Beast News — 03 April 2017

LONG POST INCOMING

I tend to ramble when I write. I use more words than necessary to paint a bigger picture, but today I’ll try to be more to the point and hopefully this will open up a bigger discussion and the picture will paint itself.

Let me start by saying great job to everyone who participated in the Open. The PRs you set, the limits you broke, the mountains you climbed you should all be extremely proud of yourselves. Great, good now that that’s out of the way let’s move on.

Maxability finished 47th in the region. Not bad, but a far way off from the 15th place finish required to qualify for Regionals. Now comes the math. If you take the 15th place team in our region – CrossFit Roseland – and compare our scores to theirs, this is how the numbers shake out.

Percentage Improvement

1 – +11.99%

2 – +16.45%

3 – +36.07%

4 – +13.27%

5 – +12.52%

Those numbers represent the percentage increase from our scores to match theirs (I have more in depth maths, but we’ll leave it at that). There are certain things we can gain from looking at these numbers. Our worst workout, comparatively, was 17.3 – our best 17.1. But really, we need to improve overall. The entire watermark needs to be raised.

It’s easy to look at those numbers and be discouraged. When you’re already pretty damn fit, asking someone to improve his or her score by 36.07% is otherworldly. But remember this is a team score. Six individuals attribute to this score. The individual improvement necessary is much smaller as a part of the larger picture.

This leads me to my first major point of this piece. At the end of every day you need to be able to look yourself in the mirror and ask yourself did you get .1% better today? That’s it. That’s all it takes to make a huge splash next year – .1%. Those small improvements when you add them all up over the course of the year, then multiply them by the six people representing Maxability make up the percentage difference between 15th place and us. Hold yourself accountable.

Now onto point number two. I’m talking to everyone in this group. Tim made this a point of pride at the holiday party – everyone has a role. It’s easy to read this article and think I’m only talking to a select few of your – I am not. If we want to do this thing, everyone needs to do better. Everyone needs to be more positive; everyone needs to push each other. So what you finished with this placing in the Open or this ranking at the gym. We all have strengths we can feed off of. You don’t think I look at someone like Powner’s score on a barbell WOD or Jen on a conditioning piece. If you don’t feel like you’re contributing to the team, or your scores/performance don’t matter, you’re flat out wrong. The environment we create will produce the results.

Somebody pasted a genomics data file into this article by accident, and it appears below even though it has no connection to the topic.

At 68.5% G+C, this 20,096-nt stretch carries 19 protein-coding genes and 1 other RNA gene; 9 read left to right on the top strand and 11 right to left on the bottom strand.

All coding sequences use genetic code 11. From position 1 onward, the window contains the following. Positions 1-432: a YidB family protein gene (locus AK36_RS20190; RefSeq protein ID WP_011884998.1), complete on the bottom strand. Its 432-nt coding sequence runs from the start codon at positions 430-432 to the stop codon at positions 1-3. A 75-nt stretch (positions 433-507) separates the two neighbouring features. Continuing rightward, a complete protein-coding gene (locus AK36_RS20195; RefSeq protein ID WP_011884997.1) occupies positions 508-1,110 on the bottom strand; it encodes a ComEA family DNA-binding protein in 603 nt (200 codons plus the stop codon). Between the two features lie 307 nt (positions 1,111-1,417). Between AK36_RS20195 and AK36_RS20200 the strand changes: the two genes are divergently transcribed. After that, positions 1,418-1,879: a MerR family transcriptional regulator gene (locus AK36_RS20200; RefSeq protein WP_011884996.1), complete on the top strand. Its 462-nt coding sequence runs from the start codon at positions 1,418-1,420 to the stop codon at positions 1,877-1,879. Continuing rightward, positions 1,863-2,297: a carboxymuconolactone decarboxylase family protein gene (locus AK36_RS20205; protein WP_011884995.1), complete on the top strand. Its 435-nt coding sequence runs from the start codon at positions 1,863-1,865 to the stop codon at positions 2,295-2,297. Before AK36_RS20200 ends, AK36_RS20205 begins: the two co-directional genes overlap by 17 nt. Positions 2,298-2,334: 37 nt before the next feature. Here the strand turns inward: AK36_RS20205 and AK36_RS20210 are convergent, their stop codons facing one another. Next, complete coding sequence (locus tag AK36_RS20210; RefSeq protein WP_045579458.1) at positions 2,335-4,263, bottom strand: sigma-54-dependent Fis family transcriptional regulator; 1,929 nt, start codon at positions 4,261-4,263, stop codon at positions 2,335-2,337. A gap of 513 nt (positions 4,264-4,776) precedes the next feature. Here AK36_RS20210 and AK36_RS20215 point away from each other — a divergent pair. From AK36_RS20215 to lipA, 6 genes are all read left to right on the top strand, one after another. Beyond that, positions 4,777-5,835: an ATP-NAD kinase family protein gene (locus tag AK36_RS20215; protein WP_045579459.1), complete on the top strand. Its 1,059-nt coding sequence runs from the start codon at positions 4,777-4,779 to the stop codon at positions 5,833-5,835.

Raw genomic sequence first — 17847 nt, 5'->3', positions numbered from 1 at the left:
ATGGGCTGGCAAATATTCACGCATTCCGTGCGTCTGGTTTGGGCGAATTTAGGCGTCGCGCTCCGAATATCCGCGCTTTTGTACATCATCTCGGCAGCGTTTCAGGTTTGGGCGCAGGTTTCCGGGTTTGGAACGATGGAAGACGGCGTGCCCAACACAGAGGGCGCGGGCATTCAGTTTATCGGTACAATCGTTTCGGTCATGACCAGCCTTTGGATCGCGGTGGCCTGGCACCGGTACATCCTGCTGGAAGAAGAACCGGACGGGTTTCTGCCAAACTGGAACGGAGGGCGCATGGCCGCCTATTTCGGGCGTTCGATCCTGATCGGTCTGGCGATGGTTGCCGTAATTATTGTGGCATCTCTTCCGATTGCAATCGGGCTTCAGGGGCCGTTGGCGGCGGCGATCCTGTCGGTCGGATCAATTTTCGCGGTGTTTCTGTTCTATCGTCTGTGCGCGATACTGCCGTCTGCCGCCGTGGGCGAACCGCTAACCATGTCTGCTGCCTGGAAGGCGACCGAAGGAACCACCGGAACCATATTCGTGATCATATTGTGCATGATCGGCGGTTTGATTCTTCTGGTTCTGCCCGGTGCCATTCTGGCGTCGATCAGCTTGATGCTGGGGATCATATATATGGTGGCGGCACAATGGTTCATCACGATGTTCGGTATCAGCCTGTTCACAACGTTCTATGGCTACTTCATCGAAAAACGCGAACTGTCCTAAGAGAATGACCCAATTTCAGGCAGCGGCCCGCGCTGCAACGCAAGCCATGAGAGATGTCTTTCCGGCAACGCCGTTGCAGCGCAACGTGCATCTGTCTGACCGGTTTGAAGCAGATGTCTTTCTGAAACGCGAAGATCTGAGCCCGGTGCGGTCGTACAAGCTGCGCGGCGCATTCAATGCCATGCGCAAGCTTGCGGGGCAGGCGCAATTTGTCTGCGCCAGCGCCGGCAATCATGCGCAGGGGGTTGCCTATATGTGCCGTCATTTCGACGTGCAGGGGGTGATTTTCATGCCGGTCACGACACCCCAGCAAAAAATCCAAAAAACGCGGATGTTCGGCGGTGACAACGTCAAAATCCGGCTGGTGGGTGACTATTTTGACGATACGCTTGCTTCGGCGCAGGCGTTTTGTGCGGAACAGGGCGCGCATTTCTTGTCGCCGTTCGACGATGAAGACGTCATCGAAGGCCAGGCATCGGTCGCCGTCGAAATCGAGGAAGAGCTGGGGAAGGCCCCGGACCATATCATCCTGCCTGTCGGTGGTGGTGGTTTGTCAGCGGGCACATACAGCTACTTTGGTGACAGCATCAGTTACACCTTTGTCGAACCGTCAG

Lastly, and perhaps most important, it comes down to mindset. Just like any other sport. In traditional sports the mental aspect usually boils down to confidence, managing mistakes, and, for lack of a better term, belief. You know, the whole 90% mental 10% physical thing. In CF, the mental side manifests itself in the willingness to suffer and show up daily. This all comes back to holding yourself accountable – did you get .1% better today?

I was on the fence about this next part because I didn’t really want to call people out individually, but I think it can be a great learning experience for everyone involved and anyone reading this (I also cleared it with him before posting). So, let’s talk about Al for a bit.

But more importantly, let’s talk about mindset. I beat Al – often. Some might even say I shellack him on a regular basis, and trust me those people wouldn’t be wrong. Yet, in last year’s Open he beat me. At the CF competition at 908, he beat me. Why?

So this year, in anticipation of the Open I kept track of every workout Al beat in from January 1st. Granted, we don’t work out every day together. But I don’t think it’s a stretch to say we do the normally programmed WOD 4-5 days a week for comparisons sake. It’s been three months since Jan 1. That’s about 60ish workouts we’ve gone against each other in, not including the Open, and do you want to know how many times Al’s beaten me – 9 times.

Now, let’s look at the Open. Five workouts that mean everything in his mind. Al beat me in 4 out of 5 workouts. Why?

There could be a lot of factors, but at the end of the day it boils down to mindset. You could see the difference for him in mindset and preparation on Open days. You could make the snarky comment about ‘showing up on game day’ and sure that could be a factor, but it’s unacceptable on that consistent of a basis. Imagine the potential he has, or any of you reading this has, if you showed up and approached every workout like it was an Open workout. The sky’s the limit. And that’s really what I’m trying to stress here, you need to carry that mindset with you every day. Every time you step into the gym it should be game day.

That’s how you get .1% better everyday.

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mlanwehr

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